In implementing this curriculum, teachers can help students – particularly students in Grades 7 and 8 – to see that language skills are lifelong learning skills that will enable them to better understand themselves and others, unlock their potential as human beings, find fulfilling careers, and become responsible world citizens.

Ontario Language Curriculum, Grades 1-8, Language, 2006, page 5.

There is a lot of room for interpretation in the the curriculum, but there is also a clear message that the purpose is big: “responsible world citizens”. I see this a bigger than an English degree.

I am a little naive, and perhaps a little slow to see the big picture. Recently it really hit me – perhaps moving up into intermediate – and I was shocked to see how different other teachers’ literacy programs were – both to mine, and to each other. And I also feel a special kind of pressure, whether it is real or imaginary, in my attempts to “get them ready” for high school.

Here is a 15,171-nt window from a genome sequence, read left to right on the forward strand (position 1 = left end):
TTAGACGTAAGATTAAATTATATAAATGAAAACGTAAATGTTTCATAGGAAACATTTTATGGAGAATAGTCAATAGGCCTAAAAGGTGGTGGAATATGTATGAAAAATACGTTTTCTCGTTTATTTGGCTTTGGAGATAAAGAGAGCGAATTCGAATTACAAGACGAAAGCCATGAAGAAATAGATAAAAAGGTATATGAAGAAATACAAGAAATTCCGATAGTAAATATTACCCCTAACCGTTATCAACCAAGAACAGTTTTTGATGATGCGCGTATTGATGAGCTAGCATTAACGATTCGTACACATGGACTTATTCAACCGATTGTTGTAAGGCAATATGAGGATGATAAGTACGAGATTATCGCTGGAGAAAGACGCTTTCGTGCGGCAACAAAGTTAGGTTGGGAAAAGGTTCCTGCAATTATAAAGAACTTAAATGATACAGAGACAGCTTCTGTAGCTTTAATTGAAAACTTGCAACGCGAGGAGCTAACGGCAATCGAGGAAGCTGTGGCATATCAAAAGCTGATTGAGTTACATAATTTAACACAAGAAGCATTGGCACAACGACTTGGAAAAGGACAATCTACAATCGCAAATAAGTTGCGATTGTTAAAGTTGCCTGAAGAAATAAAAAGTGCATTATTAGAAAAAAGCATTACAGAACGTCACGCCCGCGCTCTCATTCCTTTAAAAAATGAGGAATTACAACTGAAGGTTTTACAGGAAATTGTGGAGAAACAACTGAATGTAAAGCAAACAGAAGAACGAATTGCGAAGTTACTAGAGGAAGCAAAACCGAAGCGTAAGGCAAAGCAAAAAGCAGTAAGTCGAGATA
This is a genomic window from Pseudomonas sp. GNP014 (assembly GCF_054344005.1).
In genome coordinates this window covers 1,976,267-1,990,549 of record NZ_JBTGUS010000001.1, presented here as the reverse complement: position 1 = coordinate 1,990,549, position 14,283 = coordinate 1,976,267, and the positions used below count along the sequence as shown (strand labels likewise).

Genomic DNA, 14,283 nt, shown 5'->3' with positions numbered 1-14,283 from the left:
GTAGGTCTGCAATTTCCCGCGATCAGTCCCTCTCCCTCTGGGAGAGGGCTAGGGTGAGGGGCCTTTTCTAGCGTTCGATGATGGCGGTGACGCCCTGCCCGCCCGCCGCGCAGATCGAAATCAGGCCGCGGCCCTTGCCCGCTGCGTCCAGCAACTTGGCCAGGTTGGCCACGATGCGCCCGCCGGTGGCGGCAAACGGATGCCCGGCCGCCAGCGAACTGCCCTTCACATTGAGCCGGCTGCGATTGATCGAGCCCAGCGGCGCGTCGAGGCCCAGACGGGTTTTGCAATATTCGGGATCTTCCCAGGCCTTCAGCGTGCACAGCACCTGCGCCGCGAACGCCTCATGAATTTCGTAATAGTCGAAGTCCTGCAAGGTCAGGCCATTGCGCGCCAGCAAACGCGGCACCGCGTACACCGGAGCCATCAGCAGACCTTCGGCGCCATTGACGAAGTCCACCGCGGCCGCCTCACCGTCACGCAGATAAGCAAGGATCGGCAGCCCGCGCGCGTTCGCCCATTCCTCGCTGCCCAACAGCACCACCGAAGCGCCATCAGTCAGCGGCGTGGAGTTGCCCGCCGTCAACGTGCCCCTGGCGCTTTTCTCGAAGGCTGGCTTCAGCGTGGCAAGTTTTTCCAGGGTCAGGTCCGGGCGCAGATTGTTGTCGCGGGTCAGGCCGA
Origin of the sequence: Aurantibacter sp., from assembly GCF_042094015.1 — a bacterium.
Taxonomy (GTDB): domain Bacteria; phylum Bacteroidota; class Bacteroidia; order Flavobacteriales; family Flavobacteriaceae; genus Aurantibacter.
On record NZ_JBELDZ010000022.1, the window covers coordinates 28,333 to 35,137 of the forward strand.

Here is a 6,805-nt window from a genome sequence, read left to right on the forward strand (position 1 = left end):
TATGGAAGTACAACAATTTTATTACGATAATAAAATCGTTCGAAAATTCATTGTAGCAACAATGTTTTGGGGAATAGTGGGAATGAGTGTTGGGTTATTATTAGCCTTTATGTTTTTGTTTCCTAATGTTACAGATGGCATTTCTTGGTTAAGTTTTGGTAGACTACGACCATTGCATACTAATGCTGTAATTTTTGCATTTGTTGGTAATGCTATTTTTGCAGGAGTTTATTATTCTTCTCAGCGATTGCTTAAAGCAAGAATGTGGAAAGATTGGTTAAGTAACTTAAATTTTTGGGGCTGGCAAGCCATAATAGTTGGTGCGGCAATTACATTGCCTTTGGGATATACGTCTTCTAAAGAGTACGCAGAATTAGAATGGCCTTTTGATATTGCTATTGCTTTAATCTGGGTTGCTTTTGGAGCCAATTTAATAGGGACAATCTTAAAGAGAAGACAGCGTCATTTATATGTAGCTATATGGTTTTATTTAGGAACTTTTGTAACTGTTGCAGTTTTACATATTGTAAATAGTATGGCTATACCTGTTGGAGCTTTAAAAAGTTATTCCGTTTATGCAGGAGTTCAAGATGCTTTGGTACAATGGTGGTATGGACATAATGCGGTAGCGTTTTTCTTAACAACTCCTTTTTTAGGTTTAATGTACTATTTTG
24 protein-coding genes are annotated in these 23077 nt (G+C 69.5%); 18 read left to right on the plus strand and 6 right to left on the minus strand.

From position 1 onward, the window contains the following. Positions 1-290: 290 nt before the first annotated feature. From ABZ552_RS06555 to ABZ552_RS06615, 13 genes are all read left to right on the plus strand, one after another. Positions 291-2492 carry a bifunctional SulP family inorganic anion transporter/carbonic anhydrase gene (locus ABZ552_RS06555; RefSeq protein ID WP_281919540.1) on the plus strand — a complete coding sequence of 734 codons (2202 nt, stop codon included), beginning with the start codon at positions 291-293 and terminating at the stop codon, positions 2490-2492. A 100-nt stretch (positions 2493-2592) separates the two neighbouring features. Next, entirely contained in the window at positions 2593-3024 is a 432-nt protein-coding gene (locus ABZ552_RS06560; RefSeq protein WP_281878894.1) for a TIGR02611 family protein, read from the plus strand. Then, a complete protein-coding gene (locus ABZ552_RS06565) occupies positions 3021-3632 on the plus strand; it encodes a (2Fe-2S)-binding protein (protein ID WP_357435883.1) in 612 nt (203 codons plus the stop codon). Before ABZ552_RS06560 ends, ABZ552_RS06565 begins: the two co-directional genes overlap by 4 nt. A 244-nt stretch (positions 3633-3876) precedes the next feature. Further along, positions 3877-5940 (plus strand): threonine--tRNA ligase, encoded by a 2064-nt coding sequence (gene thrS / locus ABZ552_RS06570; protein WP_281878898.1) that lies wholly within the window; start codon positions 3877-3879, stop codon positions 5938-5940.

I’m teaching skills that can transfer across multiple strands and multiple text types. In my Consumer’s Workshop, we are learning:

  • how to apply comprehension strategies
  • learning to demonstrate our understanding
  • learning how to extend our understanding
  • learning how to identify point of view and possible biases
  • learning how to interpret texts and make inferences
  • learning how to analyze texts
  • learning how to respond to texts

We are doing all this while reading, listening AND viewing media texts.

In my Producer’s Workshop, we are:

  • learning how to develop and organize our ideas
  • learning how to find robust mentor texts that are awesome examples of that form, as well as how-to guides to create that form
  • learning how to create proper texts of a variety of forms
  • learning how to produce texts with proper voice that matches the intended audience